One woman told me about how she had led worship at her church for years. But when a new young pastor was hired, he wanted a cooler band to get more young people in the door. First thing to go? Older women. “No one wanted to see middle-aged women on stage,” she wrote candidly, and so she was replaced with young women in their late teens and early twenties.

Read it all.

Posted in * Christian Life / Church Life, * Culture-Watch, Aging / the Elderly, Parish Ministry, Women

(Deseret News) A pedestal too high: Is marriage too good for people?

Ciara Vesey is an enthusiastic and newly minted lawyer in Iowa who has no plans on getting married anytime soon, thank you very much.

“It just comes down to time,” she says. “I don’t have the time to get to know someone for a year. Then get engaged. It’s a 3-year process. I have to build my career.”
Vesey, 26, comes from a large family. Her parents have been married for more than 30 years. Ditto her grandparents. Her dad is even a pastor, and preaches the importance of marriage from the pulpit. Her three older brothers (ages 37, 36 and 35) all went to college and got married right after graduation.

But she and her four younger siblings are different. While they also went to college, none of them are married. “Obviously some kind of shift is going on here,” Vesey said.

Read it all.

Posted in * Culture-Watch, Children, Marriage & Family, Religion & Culture

Mike Kruger's Food for Thought–10 Basic Facts About the NT Canon that Every Christian Should Know

Read it all. I have issue with one of them but it is a good list against which to think–KSH.

Posted in Apologetics, Theology, Theology: Scripture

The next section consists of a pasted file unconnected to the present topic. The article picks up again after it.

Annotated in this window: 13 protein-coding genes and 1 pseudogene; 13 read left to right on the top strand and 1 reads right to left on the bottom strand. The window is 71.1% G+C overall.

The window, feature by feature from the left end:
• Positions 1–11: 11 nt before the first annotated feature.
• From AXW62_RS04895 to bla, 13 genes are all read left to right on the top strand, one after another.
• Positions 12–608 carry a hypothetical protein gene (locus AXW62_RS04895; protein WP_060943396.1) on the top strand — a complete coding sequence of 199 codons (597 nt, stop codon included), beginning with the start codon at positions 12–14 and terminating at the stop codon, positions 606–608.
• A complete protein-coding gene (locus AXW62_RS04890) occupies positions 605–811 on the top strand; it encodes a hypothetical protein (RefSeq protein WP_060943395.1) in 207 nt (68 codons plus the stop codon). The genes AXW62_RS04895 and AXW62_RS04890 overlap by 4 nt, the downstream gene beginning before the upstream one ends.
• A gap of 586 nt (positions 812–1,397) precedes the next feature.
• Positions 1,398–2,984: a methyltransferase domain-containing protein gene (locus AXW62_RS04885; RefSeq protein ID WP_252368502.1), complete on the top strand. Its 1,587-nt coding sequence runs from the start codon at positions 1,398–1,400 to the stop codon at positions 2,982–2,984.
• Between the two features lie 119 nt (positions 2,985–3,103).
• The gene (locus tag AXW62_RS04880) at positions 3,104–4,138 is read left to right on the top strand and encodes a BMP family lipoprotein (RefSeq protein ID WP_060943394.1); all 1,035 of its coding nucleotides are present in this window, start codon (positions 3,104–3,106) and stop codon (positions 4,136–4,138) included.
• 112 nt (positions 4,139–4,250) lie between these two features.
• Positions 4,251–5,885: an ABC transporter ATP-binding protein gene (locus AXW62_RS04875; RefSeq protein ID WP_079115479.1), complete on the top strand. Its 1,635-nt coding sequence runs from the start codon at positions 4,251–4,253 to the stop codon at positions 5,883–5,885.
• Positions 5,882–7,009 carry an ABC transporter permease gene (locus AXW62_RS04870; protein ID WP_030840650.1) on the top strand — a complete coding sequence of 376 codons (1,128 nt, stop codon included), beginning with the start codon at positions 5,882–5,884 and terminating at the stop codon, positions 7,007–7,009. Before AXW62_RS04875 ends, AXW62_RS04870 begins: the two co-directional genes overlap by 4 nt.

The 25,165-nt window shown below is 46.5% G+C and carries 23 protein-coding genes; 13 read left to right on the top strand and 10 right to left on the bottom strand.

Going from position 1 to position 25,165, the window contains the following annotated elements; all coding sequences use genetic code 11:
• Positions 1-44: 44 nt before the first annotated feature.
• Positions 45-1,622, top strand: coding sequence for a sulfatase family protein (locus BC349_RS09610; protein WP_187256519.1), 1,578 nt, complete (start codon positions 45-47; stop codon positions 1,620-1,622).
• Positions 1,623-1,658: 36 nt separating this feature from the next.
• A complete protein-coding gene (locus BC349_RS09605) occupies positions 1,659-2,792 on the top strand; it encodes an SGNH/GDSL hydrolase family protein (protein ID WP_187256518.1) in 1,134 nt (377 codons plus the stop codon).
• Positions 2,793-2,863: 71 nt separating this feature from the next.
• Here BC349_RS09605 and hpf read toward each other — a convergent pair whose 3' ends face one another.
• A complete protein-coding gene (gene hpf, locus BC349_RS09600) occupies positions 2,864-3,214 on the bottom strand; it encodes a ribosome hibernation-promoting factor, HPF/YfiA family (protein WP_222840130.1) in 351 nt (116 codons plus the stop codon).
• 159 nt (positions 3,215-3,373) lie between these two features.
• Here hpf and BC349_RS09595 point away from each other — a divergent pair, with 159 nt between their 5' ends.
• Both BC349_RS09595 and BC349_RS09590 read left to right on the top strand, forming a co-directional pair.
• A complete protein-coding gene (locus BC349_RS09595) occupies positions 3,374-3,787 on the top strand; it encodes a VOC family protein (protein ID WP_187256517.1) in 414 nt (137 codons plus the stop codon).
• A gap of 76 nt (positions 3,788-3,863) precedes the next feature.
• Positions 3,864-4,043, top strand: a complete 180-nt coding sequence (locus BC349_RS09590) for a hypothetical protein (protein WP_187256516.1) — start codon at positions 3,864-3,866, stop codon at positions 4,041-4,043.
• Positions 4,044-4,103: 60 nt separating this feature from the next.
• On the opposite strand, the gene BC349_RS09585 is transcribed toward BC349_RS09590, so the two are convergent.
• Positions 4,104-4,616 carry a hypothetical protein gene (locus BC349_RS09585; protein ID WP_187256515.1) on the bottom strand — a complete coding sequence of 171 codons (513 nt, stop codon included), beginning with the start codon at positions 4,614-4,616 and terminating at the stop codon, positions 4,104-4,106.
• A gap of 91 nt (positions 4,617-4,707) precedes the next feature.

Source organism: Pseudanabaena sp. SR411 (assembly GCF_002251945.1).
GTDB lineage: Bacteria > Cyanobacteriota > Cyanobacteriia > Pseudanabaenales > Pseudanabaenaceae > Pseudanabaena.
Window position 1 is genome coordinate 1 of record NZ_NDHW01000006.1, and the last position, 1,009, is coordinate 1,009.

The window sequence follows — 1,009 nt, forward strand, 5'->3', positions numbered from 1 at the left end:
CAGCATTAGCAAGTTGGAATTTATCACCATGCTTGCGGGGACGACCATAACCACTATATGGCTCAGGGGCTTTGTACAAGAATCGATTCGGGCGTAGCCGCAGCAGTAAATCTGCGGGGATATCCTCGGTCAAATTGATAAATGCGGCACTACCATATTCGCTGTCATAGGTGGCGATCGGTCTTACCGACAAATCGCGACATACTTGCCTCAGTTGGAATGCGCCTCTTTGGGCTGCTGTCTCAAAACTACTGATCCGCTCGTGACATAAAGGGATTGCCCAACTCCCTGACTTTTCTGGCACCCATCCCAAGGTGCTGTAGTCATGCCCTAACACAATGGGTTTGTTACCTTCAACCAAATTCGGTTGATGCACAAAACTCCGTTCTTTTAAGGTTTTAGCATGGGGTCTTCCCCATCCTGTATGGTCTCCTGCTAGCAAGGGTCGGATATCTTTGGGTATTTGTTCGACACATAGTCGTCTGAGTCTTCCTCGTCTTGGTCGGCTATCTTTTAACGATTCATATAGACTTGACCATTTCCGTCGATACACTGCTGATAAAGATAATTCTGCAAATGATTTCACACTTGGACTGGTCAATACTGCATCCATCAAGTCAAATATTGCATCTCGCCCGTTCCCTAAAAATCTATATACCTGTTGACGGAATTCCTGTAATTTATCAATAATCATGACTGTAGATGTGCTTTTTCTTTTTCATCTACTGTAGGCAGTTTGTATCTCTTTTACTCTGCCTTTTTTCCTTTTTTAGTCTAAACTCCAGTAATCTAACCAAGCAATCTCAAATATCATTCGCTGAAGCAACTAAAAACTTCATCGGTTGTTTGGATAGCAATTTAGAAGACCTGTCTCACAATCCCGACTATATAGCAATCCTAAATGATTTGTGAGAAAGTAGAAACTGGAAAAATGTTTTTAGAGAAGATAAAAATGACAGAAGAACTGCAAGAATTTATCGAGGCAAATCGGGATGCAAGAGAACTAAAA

The TEC Bishop of North Dakota Writes a letter on Same Sex Marriage Confusion

While all people are welcome in our fellowship and some of our dioceses provide for the blessing of same-sex unions, Christian marriage is reserved for a man and woman in the Episcopal Church.

Thank you for correcting this error.

Read it all.

Posted in * Anglican - Episcopal, * Culture-Watch, --Civil Unions & Partnerships, --Gen. Con. 2012, Anthropology, Episcopal Church (TEC), Ethics / Moral Theology, General Convention, Marriage & Family, Same-sex blessings, Sexuality, Sexuality Debate (in Anglican Communion), TEC Bishops, Theology, Theology: Scripture

A WSJ Front Page article (on the Ipad Edition) on the Pope and The Church's Sexual Standards

Pope Francis “is showing a deep respect for the human condition as it is, instead of approaching things in a doctrinal way,” said Alberto Melloni, a church historian.

“This isn’t a change in the church’s teaching,” said Rev. James Bretzke, a theology professor at Boston College. “What’s important is the change in style and emphasis.”

Cardinal Timothy Dolan of New York echoed the pope on Monday, saying a priest’s homosexuality “wouldn’t matter to me as long as one is leading a virtuous and chaste life.” But, he added, “My worry is that we’re buying into the vocabulary that one’s person is one’s sexual identity and I don’t buy that and neither does the church.”

Read it all.